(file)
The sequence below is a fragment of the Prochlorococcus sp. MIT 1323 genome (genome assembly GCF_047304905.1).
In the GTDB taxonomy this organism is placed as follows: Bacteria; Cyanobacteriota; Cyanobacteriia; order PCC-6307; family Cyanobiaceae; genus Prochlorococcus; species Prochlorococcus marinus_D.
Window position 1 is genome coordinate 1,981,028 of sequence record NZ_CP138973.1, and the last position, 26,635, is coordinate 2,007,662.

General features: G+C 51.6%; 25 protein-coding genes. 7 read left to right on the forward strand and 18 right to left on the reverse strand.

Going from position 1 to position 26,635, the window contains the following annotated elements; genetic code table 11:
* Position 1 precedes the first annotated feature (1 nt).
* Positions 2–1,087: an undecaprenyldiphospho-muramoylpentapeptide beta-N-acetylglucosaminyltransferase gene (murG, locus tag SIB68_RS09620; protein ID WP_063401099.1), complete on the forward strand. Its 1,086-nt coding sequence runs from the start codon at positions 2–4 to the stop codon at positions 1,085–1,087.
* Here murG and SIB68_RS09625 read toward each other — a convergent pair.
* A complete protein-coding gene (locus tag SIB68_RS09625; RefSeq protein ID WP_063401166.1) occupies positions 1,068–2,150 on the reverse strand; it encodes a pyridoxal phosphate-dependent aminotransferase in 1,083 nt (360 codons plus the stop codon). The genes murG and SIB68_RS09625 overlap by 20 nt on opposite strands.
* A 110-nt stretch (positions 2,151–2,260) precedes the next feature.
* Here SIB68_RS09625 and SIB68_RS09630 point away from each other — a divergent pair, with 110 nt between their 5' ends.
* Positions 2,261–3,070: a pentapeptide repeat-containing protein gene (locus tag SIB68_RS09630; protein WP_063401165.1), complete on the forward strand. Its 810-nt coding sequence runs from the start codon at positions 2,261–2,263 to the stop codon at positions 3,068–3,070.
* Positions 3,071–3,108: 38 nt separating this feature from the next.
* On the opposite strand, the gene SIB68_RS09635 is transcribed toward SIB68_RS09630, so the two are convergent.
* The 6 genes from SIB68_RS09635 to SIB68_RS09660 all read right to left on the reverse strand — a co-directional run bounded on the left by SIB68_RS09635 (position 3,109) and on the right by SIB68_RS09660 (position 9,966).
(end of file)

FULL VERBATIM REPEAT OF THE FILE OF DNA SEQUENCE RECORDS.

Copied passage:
The sequence below is a fragment of the Prochlorococcus sp. MIT 1323 genome (genome assembly GCF_047304905.1).
In the GTDB taxonomy this organism is placed as follows: Bacteria; Cyanobacteriota; Cyanobacteriia; order PCC-6307; family Cyanobiaceae; genus Prochlorococcus; species Prochlorococcus marinus_D.
Window position 1 is genome coordinate 1,981,028 of sequence record NZ_CP138973.1, and the last position, 26,635, is coordinate 2,007,662.

General features: G+C 51.6%; 25 protein-coding genes. 7 read left to right on the forward strand and 18 right to left on the reverse strand.

Going from position 1 to position 26,635, the window contains the following annotated elements; genetic code table 11:
* Position 1 precedes the first annotated feature (1 nt).
* Positions 2–1,087: an undecaprenyldiphospho-muramoylpentapeptide beta-N-acetylglucosaminyltransferase gene (murG, locus tag SIB68_RS09620; protein ID WP_063401099.1), complete on the forward strand. Its 1,086-nt coding sequence runs from the start codon at positions 2–4 to the stop codon at positions 1,085–1,087.
* Here murG and SIB68_RS09625 read toward each other — a convergent pair.
* A complete protein-coding gene (locus tag SIB68_RS09625; RefSeq protein ID WP_063401166.1) occupies positions 1,068–2,150 on the reverse strand; it encodes a pyridoxal phosphate-dependent aminotransferase in 1,083 nt (360 codons plus the stop codon). The genes murG and SIB68_RS09625 overlap by 20 nt on opposite strands.
* A 110-nt stretch (positions 2,151–2,260) precedes the next feature.
* Here SIB68_RS09625 and SIB68_RS09630 point away from each other — a divergent pair, with 110 nt between their 5' ends.
* Positions 2,261–3,070: a pentapeptide repeat-containing protein gene (locus tag SIB68_RS09630; protein WP_063401165.1), complete on the forward strand. Its 810-nt coding sequence runs from the start codon at positions 2,261–2,263 to the stop codon at positions 3,068–3,070.
* Positions 3,071–3,108: 38 nt separating this feature from the next.
* On the opposite strand, the gene SIB68_RS09635 is transcribed toward SIB68_RS09630, so the two are convergent.
* The 6 genes from SIB68_RS09635 to SIB68_RS09660 all read right to left on the reverse strand — a co-directional run bounded on the left by SIB68_RS09635 (position 3,109) and on the right by SIB68_RS09660 (position 9,966).